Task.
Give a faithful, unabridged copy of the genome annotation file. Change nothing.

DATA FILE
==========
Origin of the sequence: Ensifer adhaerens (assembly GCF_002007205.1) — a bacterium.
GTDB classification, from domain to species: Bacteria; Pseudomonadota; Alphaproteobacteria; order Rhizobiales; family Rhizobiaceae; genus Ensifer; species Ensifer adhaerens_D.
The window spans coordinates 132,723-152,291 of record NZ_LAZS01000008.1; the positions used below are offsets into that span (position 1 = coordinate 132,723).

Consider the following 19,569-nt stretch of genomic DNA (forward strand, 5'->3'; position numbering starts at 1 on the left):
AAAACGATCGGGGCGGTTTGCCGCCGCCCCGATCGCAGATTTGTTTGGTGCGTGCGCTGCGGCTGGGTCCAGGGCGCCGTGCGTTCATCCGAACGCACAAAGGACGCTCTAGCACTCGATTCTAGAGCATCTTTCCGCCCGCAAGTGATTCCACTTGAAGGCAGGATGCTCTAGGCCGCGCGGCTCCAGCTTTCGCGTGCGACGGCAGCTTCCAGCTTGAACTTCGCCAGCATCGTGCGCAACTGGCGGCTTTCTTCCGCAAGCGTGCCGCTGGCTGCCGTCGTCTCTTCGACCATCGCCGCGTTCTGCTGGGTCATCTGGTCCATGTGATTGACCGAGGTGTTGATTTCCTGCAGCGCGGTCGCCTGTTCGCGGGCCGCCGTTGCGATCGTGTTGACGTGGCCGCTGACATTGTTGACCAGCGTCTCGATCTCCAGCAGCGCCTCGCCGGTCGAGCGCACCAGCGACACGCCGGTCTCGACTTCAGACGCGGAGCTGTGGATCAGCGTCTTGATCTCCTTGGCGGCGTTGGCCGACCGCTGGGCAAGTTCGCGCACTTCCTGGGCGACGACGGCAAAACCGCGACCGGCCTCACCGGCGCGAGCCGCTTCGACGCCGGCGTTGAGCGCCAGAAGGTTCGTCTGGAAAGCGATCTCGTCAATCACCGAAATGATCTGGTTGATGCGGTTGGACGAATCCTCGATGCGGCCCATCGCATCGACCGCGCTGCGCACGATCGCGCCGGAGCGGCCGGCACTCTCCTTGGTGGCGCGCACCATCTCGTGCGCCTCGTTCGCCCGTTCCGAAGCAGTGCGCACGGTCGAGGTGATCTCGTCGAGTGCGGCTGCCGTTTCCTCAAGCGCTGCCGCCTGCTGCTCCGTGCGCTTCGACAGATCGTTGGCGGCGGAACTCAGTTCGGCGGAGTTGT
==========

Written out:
Origin of the sequence: Ensifer adhaerens (assembly GCF_002007205.1) — a bacterium.
GTDB classification, from domain to species: Bacteria; Pseudomonadota; Alphaproteobacteria; order Rhizobiales; family Rhizobiaceae; genus Ensifer; species Ensifer adhaerens_D.
The window spans coordinates 132,723-152,291 of record NZ_LAZS01000008.1; the positions used below are offsets into that span (position 1 = coordinate 132,723).

Consider the following 19,569-nt stretch of genomic DNA (forward strand, 5'->3'; position numbering starts at 1 on the left):
AAAACGATCGGGGCGGTTTGCCGCCGCCCCGATCGCAGATTTGTTTGGTGCGTGCGCTGCGGCTGGGTCCAGGGCGCCGTGCGTTCATCCGAACGCACAAAGGACGCTCTAGCACTCGATTCTAGAGCATCTTTCCGCCCGCAAGTGATTCCACTTGAAGGCAGGATGCTCTAGGCCGCGCGGCTCCAGCTTTCGCGTGCGACGGCAGCTTCCAGCTTGAACTTCGCCAGCATCGTGCGCAACTGGCGGCTTTCTTCCGCAAGCGTGCCGCTGGCTGCCGTCGTCTCTTCGACCATCGCCGCGTTCTGCTGGGTCATCTGGTCCATGTGATTGACCGAGGTGTTGATTTCCTGCAGCGCGGTCGCCTGTTCGCGGGCCGCCGTTGCGATCGTGTTGACGTGGCCGCTGACATTGTTGACCAGCGTCTCGATCTCCAGCAGCGCCTCGCCGGTCGAGCGCACCAGCGACACGCCGGTCTCGACTTCAGACGCGGAGCTGTGGATCAGCGTCTTGATCTCCTTGGCGGCGTTGGCCGACCGCTGGGCAAGTTCGCGCACTTCCTGGGCGACGACGGCAAAACCGCGACCGGCCTCACCGGCGCGAGCCGCTTCGACGCCGGCGTTGAGCGCCAGAAGGTTCGTCTGGAAAGCGATCTCGTCAATCACCGAAATGATCTGGTTGATGCGGTTGGACGAATCCTCGATGCGGCCCATCGCATCGACCGCGCTGCGCACGATCGCGCCGGAGCGGCCGGCACTCTCCTTGGTGGCGCGCACCATCTCGTGCGCCTCGTTCGCCCGTTCCGAAGCAGTGCGCACGGTCGAGGTGATCTCGTCGAGTGCGGCTGCCGTTTCCTCAAGCGCTGCCGCCTGCTGCTCCGTGCGCTTCGACAGATCGTTGGCGGCGGAACTCAGTTCGGCGGAGTTGT